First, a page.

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the plant that doesn't bloom

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The speeder that whined into the gully and sputtered to a halt near Obi-Wan’s new home was the first he’d heard for weeks. Whoever it was was probably safer than the local wildlife, and no threat to a fully-trained Jedi, but Obi-Wan still slipped his lightsabre into a fold of his robes before stepping out of doors. He blinked very hard when he recognised his visitor, and wondered if lack of food, or lack of water, or some peril particular to Tatooine that he was about to discover the hard way - again - was making him hallucinate.

Beru Whitesun Lars was too real to hallucinate, though, with her solid curves and shrewd eyes. She cast a glance around the gully he had set up home in and smiled at him.

It was only a little patronising.

Obi-Wan was amused despite himself, even as he politely turned down the invitation for a visit Beru delivered so persuasively; no wonder Owen Lars managed to survive out here, running his farm, if he had Beru to do the accounts and manage the Hutts. Obi-Wan knew diplomats who could have learned a thing or two from Beru, and he treated her like one - invited her in for the limited hospitality he could offer, refused to say either yes or no, and then (when it became apparent that Beru was determined to leave with him at once) tried changing the subject entirely.

“I thought I was difficult to find,” he said, hiding his lightsabre better in his robes. Beru had found and packed up the few possessions he had collected, since arriving on Tatooine with nothing in his hands but Luke. She handed him the bag, and shepherded him towards her speeder. She looked almost worried, even as she complimented him on how well he’d done to survive this long, considering he was an off-worlder. Dimly, Obi-Wan supposed he should feel embarrassed and annoyed, but Beru had given him water and he was too busy drinking it to complain.

“You forget, I live here.”

“I live here now,” Obi-Wan protested, even as Beru backed him up towards the speeder.

“You’re not doing a very good job of it,” Beru said bluntly, taking his arm, and - Obi-Wan realised - supporting a not-insignificant portion of his weight. “You’ll be dead inside the year.”

“That wouldn’t be the worst thing,” Obi-Wan said, with unintentional honesty, and regretted it instantly when Beru lost her grip and he fell over. The clatter of his collision with the speeder broke a suddenly loud silence, and the dust rose reproachfully.

His back and side ached where he’d hit a protruding spoiler and the fixture for a saddlebag. He rubbed at the sore spots absently, without bothering to climb off the dirt floor of the gully, and looked up into Beru’s face. Her expressions didn’t change fast, he’d noticed - it was like watching the suns rise or a stormcloud form - and she did a good line in placid. It had failed her now: she looked horrified, round blue eyes rounder than ever with worry.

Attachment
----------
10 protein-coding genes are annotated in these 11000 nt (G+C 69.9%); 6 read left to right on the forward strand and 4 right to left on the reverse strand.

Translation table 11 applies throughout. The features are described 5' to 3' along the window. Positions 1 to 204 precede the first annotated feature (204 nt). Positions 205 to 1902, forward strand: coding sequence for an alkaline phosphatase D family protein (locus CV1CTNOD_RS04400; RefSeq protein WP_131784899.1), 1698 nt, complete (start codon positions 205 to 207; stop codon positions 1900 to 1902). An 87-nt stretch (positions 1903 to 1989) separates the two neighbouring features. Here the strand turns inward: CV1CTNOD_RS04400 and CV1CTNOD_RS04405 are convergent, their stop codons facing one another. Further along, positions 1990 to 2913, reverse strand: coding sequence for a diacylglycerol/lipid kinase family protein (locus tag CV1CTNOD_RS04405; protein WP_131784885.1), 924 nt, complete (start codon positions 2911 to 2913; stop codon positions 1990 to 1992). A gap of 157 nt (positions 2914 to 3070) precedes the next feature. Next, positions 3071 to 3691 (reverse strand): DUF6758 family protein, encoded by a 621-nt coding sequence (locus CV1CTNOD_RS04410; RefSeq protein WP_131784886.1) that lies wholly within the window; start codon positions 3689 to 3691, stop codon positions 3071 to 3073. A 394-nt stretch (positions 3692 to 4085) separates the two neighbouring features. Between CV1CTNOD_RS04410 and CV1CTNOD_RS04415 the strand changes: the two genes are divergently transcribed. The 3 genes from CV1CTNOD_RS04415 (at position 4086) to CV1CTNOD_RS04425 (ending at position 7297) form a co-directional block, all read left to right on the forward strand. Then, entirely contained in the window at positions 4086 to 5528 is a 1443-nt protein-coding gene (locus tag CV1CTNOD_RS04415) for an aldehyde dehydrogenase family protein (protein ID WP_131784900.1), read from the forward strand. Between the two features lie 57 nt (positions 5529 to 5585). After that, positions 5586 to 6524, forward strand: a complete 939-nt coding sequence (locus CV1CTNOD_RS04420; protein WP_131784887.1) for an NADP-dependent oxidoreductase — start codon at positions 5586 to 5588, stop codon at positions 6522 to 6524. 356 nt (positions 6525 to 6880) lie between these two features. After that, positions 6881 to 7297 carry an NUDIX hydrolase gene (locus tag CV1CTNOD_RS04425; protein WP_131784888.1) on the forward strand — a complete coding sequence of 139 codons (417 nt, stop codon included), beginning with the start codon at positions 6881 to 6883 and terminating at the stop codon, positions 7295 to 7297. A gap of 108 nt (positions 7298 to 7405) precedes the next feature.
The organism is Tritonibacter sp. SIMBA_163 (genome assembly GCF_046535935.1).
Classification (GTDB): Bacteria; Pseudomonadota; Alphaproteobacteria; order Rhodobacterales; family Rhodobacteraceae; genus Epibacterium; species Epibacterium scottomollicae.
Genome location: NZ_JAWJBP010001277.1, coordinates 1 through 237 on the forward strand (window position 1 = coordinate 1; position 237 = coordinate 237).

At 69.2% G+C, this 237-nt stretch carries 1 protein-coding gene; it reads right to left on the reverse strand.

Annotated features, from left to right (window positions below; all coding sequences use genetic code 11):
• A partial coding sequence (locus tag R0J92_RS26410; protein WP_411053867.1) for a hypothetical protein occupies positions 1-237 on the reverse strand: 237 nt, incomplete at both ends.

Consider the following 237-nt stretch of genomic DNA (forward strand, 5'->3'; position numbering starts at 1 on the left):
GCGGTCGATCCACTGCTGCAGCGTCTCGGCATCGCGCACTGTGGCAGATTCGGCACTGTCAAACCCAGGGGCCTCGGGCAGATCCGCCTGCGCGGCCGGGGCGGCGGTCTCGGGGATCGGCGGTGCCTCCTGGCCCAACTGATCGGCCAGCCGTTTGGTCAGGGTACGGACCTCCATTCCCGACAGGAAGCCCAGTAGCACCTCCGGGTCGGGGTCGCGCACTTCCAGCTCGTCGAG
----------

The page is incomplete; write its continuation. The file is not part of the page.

“Life is precious,” she said finally. “Terrible, sometimes. But precious.”

“Life is cheap,” Obi-Wan said, as kindly as he could manage. Every small skirmish of the Clone Wars flashed through his head, a permanent loop of death and loss. “Have you ever seen a battle, Beru?”

“No,” Beru said, and threw a question back at him. “Have you ever fought a raid on your home, Ben?”

Obi-Wan let out a short breath. He’d almost forgotten how Shmi Skywalker had died, and hard on the heels of that recollection came Bail Organa’s descriptions of the destruction of the Temple and his own memories of the fight on Mustafar.

“In a manner of speaking,” he said, and found himself unable to look Beru in the face. He knew her hands had fallen to her sides, though, an invitation revoked. It hurt more than it should have done.

In the silence, the cutting desert breeze whistled down the gully. Obi-Wan still wasn’t used to the way it sounded like blaster fire.

He began to get up.

Beru spoke again, and Obi-Wan found himself frozen by the pleading note in her voice.

“If you won't come because I say you're welcome - if you won't come because Owen says we could use someone like you on the farm, will you come for Luke? There are only two of us to defend the farm. To protect Luke."

Beru sucked in a deep, painful breath.

"You know what happened to Shmi. Tuskens like the vulnerable."

Obi-Wan straightened up at last, and looked down at her. She was so small, he thought suddenly. Strong and stocky, yes, stubborn and undaunted, but small.

And when she put it like that, the answer was obvious.

"I'll come," he said, and watched the twin sunrise of one of those slow smiles spread across Beru’s face.